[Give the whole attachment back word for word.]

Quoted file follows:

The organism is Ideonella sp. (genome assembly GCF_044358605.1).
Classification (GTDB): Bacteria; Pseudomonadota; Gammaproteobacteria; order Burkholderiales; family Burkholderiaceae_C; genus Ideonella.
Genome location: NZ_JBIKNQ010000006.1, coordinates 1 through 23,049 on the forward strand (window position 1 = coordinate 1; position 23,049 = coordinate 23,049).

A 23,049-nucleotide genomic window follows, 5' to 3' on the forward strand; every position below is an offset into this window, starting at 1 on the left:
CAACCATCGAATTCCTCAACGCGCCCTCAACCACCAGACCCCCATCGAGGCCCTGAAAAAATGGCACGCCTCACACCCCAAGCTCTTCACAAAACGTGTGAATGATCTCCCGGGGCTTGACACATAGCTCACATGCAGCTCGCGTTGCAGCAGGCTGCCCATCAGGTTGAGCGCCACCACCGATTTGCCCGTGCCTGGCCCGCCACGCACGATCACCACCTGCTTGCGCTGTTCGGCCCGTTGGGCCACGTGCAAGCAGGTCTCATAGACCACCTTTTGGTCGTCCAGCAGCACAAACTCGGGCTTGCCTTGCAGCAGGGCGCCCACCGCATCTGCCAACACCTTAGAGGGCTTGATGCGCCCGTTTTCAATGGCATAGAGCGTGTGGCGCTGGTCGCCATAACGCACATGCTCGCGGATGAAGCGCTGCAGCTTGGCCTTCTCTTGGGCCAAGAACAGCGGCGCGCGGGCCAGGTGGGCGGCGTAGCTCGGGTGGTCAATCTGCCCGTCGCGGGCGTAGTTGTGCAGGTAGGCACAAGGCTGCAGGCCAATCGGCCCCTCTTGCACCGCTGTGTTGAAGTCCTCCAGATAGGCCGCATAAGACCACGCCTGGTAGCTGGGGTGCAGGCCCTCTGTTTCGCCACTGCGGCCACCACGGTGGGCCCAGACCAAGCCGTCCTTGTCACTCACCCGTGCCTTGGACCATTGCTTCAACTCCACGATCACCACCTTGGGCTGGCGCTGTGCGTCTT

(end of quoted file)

The organism is Ideonella sp. (genome assembly GCF_044358605.1).
Classification (GTDB): Bacteria; Pseudomonadota; Gammaproteobacteria; order Burkholderiales; family Burkholderiaceae_C; genus Ideonella.
Genome location: NZ_JBIKNQ010000006.1, coordinates 1 through 23,049 on the forward strand (window position 1 = coordinate 1; position 23,049 = coordinate 23,049).

A 23,049-nucleotide genomic window follows, 5' to 3' on the forward strand; every position below is an offset into this window, starting at 1 on the left:
CAACCATCGAATTCCTCAACGCGCCCTCAACCACCAGACCCCCATCGAGGCCCTGAAAAAATGGCACGCCTCACACCCCAAGCTCTTCACAAAACGTGTGAATGATCTCCCGGGGCTTGACACATAGCTCACATGCAGCTCGCGTTGCAGCAGGCTGCCCATCAGGTTGAGCGCCACCACCGATTTGCCCGTGCCTGGCCCGCCACGCACGATCACCACCTGCTTGCGCTGTTCGGCCCGTTGGGCCACGTGCAAGCAGGTCTCATAGACCACCTTTTGGTCGTCCAGCAGCACAAACTCGGGCTTGCCTTGCAGCAGGGCGCCCACCGCATCTGCCAACACCTTAGAGGGCTTGATGCGCCCGTTTTCAATGGCATAGAGCGTGTGGCGCTGGTCGCCATAACGCACATGCTCGCGGATGAAGCGCTGCAGCTTGGCCTTCTCTTGGGCCAAGAACAGCGGCGCGCGGGCCAGGTGGGCGGCGTAGCTCGGGTGGTCAATCTGCCCGTCGCGGGCGTAGTTGTGCAGGTAGGCACAAGGCTGCAGGCCAATCGGCCCCTCTTGCACCGCTGTGTTGAAGTCCTCCAGATAGGCCGCATAAGACCACGCCTGGTAGCTGGGGTGCAGGCCCTCTGTTTCGCCACTGCGGCCACCACGGTGGGCCCAGACCAAGCCGTCCTTGTCACTCACCCGTGCCTTGGACCATTGCTTCAACTCCACGATCACCACCTTGGGCTGGCGCTGTGCGTCTT